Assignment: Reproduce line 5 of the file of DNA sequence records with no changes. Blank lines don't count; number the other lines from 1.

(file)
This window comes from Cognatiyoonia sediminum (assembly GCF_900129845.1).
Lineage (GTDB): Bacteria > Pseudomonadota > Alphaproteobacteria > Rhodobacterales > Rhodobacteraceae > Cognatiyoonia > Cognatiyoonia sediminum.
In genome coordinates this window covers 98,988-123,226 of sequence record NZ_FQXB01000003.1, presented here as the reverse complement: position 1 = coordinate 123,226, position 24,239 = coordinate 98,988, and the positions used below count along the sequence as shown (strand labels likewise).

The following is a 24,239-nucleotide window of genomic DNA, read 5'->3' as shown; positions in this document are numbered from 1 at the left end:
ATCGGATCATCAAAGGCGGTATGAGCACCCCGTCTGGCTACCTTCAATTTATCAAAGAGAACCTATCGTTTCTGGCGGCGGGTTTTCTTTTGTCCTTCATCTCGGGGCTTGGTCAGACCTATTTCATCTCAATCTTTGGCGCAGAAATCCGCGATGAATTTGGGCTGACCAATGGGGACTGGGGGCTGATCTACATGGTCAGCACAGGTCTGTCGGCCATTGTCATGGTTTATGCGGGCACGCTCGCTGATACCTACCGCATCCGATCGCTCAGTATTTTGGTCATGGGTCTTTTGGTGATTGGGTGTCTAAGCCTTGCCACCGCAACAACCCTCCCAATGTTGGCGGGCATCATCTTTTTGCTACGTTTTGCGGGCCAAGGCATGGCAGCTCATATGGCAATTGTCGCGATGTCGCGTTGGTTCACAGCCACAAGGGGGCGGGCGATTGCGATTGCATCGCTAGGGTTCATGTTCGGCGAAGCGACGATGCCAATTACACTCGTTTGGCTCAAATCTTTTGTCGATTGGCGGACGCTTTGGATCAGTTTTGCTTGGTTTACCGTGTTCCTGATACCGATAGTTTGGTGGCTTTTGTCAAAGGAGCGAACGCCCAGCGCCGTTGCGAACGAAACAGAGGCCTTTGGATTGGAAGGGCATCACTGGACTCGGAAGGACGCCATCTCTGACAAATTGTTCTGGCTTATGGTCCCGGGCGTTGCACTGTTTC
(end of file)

ATCGGATCATCAAAGGCGGTATGAGCACCCCGTCTGGCTACCTTCAATTTATCAAAGAGAACCTATCGTTTCTGGCGGCGGGTTTTCTTTTGTCCTTCATCTCGGGGCTTGGTCAGACCTATTTCATCTCAATCTTTGGCGCAGAAATCCGCGATGAATTTGGGCTGACCAATGGGGACTGGGGGCTGATCTACATGGTCAGCACAGGTCTGTCGGCCATTGTCATGGTTTATGCGGGCACGCTCGCTGATACCTACCGCATCCGATCGCTCAGTATTTTGGTCATGGGTCTTTTGGTGATTGGGTGTCTAAGCCTTGCCACCGCAACAACCCTCCCAATGTTGGCGGGCATCATCTTTTTGCTACGTTTTGCGGGCCAAGGCATGGCAGCTCATATGGCAATTGTCGCGATGTCGCGTTGGTTCACAGCCACAAGGGGGCGGGCGATTGCGATTGCATCGCTAGGGTTCATGTTCGGCGAAGCGACGATGCCAATTACACTCGTTTGGCTCAAATCTTTTGTCGATTGGCGGACGCTTTGGATCAGTTTTGCTTGGTTTACCGTGTTCCTGATACCGATAGTTTGGTGGCTTTTGTCAAAGGAGCGAACGCCCAGCGCCGTTGCGAACGAAACAGAGGCCTTTGGATTGGAAGGGCATCACTGGACTCGGAAGGACGCCATCTCTGACAAATTGTTCTGGCTTATGGTCCCGGGCGTTGCACTGTTTC